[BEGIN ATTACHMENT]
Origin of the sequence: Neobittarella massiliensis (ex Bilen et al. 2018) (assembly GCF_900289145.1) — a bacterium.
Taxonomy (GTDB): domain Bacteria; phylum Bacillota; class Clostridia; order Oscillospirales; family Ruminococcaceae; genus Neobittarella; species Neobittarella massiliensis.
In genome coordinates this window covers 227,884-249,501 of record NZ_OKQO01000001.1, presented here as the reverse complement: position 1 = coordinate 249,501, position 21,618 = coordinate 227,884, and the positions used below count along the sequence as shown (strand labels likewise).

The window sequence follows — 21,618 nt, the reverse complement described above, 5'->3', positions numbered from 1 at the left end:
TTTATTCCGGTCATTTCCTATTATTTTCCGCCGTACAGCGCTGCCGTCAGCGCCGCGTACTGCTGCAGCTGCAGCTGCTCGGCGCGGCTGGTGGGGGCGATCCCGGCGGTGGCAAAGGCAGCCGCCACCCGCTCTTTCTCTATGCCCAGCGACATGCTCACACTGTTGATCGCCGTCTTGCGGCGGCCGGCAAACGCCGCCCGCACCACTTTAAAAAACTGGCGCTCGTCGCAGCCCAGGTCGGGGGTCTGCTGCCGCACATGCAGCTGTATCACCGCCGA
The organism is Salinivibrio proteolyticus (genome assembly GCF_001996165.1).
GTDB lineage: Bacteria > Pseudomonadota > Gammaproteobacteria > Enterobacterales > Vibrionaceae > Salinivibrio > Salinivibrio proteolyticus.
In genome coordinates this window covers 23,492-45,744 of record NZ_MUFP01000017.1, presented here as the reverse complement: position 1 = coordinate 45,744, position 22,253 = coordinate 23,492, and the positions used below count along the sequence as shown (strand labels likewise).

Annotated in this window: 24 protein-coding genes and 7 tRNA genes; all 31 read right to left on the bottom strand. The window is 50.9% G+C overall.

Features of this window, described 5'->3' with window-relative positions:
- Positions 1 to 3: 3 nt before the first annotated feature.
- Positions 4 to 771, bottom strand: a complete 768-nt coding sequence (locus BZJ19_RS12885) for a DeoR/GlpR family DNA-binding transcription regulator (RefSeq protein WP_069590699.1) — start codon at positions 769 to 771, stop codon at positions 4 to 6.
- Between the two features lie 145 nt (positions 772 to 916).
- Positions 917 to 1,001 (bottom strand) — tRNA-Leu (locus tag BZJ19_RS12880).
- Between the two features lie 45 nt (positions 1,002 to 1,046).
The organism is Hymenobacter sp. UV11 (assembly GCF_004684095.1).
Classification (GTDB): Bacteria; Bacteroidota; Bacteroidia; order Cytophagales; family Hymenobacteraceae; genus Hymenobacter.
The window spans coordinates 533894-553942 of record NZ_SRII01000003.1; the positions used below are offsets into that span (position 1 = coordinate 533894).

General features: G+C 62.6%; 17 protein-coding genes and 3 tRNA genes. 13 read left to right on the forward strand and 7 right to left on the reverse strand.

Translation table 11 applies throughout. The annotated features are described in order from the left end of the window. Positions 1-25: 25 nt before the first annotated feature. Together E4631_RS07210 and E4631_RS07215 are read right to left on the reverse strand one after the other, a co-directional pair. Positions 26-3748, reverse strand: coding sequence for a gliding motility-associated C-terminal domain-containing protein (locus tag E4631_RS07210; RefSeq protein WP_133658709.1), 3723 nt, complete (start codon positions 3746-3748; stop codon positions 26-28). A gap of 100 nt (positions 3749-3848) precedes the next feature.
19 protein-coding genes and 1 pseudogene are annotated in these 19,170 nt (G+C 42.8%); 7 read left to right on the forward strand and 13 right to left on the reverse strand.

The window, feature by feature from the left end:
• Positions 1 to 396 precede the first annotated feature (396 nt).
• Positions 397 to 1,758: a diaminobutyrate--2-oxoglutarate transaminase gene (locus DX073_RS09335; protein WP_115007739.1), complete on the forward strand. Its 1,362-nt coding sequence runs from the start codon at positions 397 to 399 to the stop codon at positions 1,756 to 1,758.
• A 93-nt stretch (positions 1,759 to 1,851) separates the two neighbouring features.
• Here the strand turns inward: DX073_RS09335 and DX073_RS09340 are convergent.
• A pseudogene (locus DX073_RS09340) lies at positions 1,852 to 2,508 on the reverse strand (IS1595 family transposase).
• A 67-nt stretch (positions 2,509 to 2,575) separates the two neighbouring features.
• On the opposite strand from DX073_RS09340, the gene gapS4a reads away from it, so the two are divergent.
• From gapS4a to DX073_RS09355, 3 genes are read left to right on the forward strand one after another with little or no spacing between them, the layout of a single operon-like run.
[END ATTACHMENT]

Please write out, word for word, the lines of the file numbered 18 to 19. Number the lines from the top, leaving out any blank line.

The window spans coordinates 533894-553942 of record NZ_SRII01000003.1; the positions used below are offsets into that span (position 1 = coordinate 533894).

General features: G+C 62.6%; 17 protein-coding genes and 3 tRNA genes. 13 read left to right on the forward strand and 7 right to left on the reverse strand.